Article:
One of my favorite Seinfeld clips is this one where Newman proclaims that he does not work in the rain. Well, neither do we, but for good reason!
Installing solar panels in the rain has it’s obvious dangers. Slippery roofs, visibility, potential roof leaks, and lightning are all problems that prevent work during rainy conditions. There are, however, somethings we can do inside when it rains. Solar water heaters, for example, need attic plumbing and water heater replacements, so this work is feasible during inclement weather.
Anyway, you probably want to know how solar panels perform during rainy weather. I will break this down into solar thermal and solar electric to answer more accurately.
Solar thermal technology relies on transferring solar radiation to a fluid (usually water). Solar pool heaters and solar domestic water heaters work on this principle. When it rains, not only is the sun’s irradiance lower due to clouds, but cold rain water sucks the heat out of the fluid inside the solar panel. Since water has a much larger thermal mass than air, any heat in the fluid is quickly absorbed. In short, solar thermal technology generally ceases any significant performance during rain.
The good news is that most solar thermal systems use differential temperature controllers to sense whether the solar panel can heat the pool or domestic water supply. There are many solar pool heaters that run without controllers, and these systems can actually cool the pool during rainy conditions, but on balance they still heat the pool over time. A controller is the best way to optimize solar pool heating performance, but adds cost and complexity to a system. Virtually all solar domestic water heating systems use a differential temperature controller, and some use a small solar electric panel which effectively senses when it’s not sunny and slows or stops the circulation pump.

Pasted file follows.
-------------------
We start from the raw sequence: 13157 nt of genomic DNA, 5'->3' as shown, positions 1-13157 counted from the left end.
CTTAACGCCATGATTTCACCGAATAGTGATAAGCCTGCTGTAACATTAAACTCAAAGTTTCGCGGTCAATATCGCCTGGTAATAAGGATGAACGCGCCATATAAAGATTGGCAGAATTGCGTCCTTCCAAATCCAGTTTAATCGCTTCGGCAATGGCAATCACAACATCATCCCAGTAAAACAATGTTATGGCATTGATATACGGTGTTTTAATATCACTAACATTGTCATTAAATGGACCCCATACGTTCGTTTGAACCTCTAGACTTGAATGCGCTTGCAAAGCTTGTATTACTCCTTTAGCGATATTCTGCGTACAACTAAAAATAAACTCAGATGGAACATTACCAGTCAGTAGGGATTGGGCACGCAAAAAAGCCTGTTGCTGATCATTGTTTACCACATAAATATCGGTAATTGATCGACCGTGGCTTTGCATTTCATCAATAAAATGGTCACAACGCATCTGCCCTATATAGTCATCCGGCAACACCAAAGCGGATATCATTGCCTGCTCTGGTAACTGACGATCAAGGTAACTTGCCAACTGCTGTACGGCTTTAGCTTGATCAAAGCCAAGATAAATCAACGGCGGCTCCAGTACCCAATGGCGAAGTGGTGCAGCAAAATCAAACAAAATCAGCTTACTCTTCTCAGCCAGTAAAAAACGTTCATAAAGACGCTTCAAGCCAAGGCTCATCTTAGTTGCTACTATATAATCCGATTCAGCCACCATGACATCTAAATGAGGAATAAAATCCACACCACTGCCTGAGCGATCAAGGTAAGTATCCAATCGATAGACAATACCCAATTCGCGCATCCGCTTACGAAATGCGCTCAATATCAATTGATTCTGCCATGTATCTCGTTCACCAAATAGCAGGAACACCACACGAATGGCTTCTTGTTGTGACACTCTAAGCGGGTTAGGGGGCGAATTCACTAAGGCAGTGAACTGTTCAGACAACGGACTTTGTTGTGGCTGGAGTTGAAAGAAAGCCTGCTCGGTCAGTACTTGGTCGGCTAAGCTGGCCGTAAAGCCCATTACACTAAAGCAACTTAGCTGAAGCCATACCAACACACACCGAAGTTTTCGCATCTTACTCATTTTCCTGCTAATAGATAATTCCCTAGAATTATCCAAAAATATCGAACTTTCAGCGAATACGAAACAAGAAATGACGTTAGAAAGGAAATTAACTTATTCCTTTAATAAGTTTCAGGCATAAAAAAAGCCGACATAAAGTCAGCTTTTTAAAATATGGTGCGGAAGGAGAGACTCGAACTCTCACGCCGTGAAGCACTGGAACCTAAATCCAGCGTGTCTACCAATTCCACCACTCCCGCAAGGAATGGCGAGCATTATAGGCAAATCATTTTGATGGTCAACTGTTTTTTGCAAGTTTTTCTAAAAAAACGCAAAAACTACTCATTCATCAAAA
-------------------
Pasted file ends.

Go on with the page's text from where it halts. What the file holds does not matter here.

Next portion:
Solar electric panels definitely put our less power when the sun’s irradiance is reduced by cloud cover. Rain, per se, doesn’t have any significant effect on performance, but the amount of irradiance during rain is reduced by cloud cover and refraction from raindrops themselves. Therefore, the power output is reduced. The good news is that solar energy, especially in grid-interactive systems, is reliant on long-term power over time. All that really matters is how much energy you produce in the long run, and short durations (even multiple days) of rainy weather will not matter when considering the big picture.
In fact, solar electric panels perform better when cool, so rain followed by sunny conditions can often cool the ambient temperature and improve solar panel performance. In a perfect world for solar electric panels, it would always be sunny and cool. That’s why solar works so well in Colorado, where they get tons of sun and it is relatively cool (compared to Florida).
Below is a graph of my solar electric system’s output over the last 7 days. You can virtually tell the weather from the graph. February 1st and 3rd were bright, sunny days in Southwest Florida, with hardly a cloud in the sky. February 2 was a rough day for solar, with cloudy conditions and the week’s only rain.
Compare the graph above to the historical weather data below obtained online from Weather Underground. Check out February 2, where the middle of the day had overcast conditions and rain. You can clearly (pun intended) see on the graph above that solar power output was severely hampered during the cloudiest an rainiest conditions.
|7:53 AM||Clear||Scattered Clouds||Mostly Cloudy|
|9:53 AM||Clear||Mostly Cloudy||Scattered Clouds|
|10:53 AM||Clear||Mostly Cloudy||Clear|
|2:53 PM||Partly Cloudy||Mostly Cloudy||Clear|
|3:53 PM||Partly Cloudy||Mostly Cloudy||Clear|
|4:53 PM||Partly Cloudy||Light Rain||Clear|
|5:53 PM||Partly Cloudy||Overcast||Clear|
|6:53 PM||Partly Cloudy||Partly Cloudy||Clear|
Keep in mind that residential utility customers are billed for electricity in units of electricity – that’s power over time. The instantaneous solar power output is not the key to solar panel performance. You have to look at long-run energy production. As a result, solar panels work just fine in the rainy Sunshine State.